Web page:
Water - its importance and source
1.1 The importance of water
Water is one of the most important substances on earth. All plants and animals must have water to survive. If there was no water there would be no life on earth.
Fig. 6.1: Plants and animals need water.
Apart from drinking it to survive, people have many other uses for water. These include:
- washing their bodies
- washing clothes
- washing cooking and eating utensils; such as billies, saucepans, crockery and cutlery
- keeping houses and communities clean
- recreation; such as swimming pools
- keeping plants alive in gardens and parks
Water is also essential for the healthy growth of farm crops and farm stock and is used in the manufacture of many products.
Fig. 6.2: Some domestic uses of water.
It is most important that the water which people drink and use for other purposes is clean water. This means that the water must be free of germs and chemicals and be clear (not cloudy).
Water that is safe for drinking is called potable water.
Disease-causing germs and chemicals can find their way into water supplies. When this happens the water becomes polluted or contaminated and when people drink it or come in contact with it in other ways they can become very sick.
Water that is not safe to drink is said to be non-potable. Throughout history there have been many occasions when hundreds of thousands of people have died because disease-causing germs have been spread through a community by a polluted water supply.
One of the reasons this happens less frequently now is that people in many countries make sure drinking water supplies are potable. Water supplies are routinely checked for germs and chemicals which can pollute water. If the water is not safe to drink it is treated. All the action taken to make sure that drinking water is potable is called water treatment.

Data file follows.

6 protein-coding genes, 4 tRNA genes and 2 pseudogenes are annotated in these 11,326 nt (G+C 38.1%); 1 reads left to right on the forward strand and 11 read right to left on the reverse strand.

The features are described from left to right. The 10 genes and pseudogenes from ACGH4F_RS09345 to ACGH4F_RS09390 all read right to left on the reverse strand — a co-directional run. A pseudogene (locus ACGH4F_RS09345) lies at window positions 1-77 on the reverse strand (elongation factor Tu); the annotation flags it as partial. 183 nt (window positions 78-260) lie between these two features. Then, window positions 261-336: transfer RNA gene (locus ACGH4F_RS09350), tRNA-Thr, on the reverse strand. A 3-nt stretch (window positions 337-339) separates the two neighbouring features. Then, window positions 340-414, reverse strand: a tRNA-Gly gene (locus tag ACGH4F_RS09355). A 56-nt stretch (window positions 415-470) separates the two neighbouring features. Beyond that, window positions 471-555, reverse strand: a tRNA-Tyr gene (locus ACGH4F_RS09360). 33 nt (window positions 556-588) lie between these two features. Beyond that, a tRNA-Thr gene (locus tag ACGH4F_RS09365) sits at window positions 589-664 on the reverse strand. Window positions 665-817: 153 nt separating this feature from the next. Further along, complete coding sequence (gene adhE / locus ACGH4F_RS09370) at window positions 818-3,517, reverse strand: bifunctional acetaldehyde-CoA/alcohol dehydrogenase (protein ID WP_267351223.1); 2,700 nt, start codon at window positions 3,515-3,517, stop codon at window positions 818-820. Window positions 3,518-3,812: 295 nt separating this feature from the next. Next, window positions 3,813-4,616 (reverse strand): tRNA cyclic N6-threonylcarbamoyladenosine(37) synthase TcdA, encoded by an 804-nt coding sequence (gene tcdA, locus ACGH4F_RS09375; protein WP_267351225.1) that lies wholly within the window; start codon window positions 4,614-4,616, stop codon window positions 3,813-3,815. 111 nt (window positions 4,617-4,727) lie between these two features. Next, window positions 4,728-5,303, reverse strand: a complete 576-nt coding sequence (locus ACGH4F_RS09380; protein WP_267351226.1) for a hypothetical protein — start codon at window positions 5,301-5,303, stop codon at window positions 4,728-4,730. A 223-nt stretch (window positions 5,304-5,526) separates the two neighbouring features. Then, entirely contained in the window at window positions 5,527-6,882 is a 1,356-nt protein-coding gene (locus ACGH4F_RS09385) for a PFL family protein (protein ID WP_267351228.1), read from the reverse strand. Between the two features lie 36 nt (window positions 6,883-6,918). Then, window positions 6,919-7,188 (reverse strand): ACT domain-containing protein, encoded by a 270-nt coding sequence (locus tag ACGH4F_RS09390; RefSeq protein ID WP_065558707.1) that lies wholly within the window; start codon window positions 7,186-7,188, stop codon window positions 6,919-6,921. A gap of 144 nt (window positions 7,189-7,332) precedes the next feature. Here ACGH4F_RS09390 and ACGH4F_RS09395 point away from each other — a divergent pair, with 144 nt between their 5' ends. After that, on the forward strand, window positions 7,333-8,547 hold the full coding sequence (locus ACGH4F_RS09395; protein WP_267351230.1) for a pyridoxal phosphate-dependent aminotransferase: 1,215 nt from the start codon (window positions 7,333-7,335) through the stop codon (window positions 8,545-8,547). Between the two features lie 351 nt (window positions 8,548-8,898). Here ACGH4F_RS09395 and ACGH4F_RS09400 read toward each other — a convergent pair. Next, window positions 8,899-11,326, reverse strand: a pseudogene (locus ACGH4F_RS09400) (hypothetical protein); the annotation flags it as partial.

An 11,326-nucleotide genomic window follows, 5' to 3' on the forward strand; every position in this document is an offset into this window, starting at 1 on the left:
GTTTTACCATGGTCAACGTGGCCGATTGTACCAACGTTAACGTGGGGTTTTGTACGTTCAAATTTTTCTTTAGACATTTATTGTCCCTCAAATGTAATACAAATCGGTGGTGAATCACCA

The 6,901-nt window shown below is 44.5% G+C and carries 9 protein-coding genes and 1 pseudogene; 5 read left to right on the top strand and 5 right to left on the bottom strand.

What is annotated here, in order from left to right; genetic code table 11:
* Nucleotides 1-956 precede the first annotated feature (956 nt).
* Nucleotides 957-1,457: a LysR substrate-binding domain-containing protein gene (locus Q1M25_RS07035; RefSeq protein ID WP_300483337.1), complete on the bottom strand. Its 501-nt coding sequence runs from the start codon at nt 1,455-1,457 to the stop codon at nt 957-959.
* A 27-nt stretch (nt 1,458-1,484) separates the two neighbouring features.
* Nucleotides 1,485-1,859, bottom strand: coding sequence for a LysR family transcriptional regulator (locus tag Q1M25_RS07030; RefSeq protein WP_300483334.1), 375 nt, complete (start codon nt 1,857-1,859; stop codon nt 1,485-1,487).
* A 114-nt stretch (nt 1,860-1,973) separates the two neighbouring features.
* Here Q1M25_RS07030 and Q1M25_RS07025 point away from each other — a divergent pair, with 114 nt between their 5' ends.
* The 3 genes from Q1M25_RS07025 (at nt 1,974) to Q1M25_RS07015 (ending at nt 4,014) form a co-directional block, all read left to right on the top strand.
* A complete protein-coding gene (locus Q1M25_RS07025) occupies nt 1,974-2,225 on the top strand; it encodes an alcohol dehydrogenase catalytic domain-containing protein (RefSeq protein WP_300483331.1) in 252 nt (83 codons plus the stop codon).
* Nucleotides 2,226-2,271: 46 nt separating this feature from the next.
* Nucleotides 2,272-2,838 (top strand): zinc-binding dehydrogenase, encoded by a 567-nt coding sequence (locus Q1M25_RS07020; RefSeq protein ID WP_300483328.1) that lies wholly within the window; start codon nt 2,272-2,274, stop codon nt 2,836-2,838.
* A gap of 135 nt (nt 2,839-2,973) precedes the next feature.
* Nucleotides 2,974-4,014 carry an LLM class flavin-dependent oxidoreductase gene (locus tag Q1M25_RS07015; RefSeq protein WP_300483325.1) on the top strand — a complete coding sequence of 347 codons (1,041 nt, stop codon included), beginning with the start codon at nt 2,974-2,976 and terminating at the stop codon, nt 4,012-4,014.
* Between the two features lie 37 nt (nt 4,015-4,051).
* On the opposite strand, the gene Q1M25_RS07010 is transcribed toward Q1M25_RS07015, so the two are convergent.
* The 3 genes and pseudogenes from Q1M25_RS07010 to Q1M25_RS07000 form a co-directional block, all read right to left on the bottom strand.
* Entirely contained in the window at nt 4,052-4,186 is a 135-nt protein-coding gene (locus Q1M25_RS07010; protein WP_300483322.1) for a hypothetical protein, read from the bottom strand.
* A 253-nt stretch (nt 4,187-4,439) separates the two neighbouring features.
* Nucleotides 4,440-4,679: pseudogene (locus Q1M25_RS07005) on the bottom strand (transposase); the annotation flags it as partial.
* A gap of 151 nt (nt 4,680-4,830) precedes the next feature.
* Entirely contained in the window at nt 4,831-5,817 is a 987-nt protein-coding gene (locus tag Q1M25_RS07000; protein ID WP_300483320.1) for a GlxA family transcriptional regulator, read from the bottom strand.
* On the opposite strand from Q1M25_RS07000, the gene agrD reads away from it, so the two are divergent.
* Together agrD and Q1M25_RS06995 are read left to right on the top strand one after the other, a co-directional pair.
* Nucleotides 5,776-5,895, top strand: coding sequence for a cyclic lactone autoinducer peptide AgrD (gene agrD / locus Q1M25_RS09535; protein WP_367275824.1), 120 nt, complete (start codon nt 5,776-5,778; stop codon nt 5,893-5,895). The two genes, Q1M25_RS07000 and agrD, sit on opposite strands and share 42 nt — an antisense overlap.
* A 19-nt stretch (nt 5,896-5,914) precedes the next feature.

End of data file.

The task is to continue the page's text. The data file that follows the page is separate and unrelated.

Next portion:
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1.2 Sources of water
There are many ways in which we can collect water. The main sources are discussed below.
This is water which falls to the ground as rain or hail.
This water is collected from a special area called a catchment. The catchment feeds water into a holding area via rivers, streams and creeks. The water is then stored in a natural or artificial (manmade) barrier called a dam or reservoir. Dams are usually placed at the lower end of a valley.
Catchment areas are usually far away from towns or cities to lessen the chance of the water being polluted. There are laws which control human activities, such as farming and recreation in catchment areas and on dams to make sure that water supplies are kept potable.
Fig. 6.3: A surface water dam.
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Rivers or lakes
Town or community water supplies are sometimes drawn directly from nearby rivers or lakes.
Fig. 6.4: Rivers and lakes can supply water.
These are found where underground water flows out of the ground naturally without the use of bores, wells or pumps.
Springs often occur towards the bottom of a hill or on sloping ground.
Fig. 6.5: A spring.
Rock catchment areas and rockholes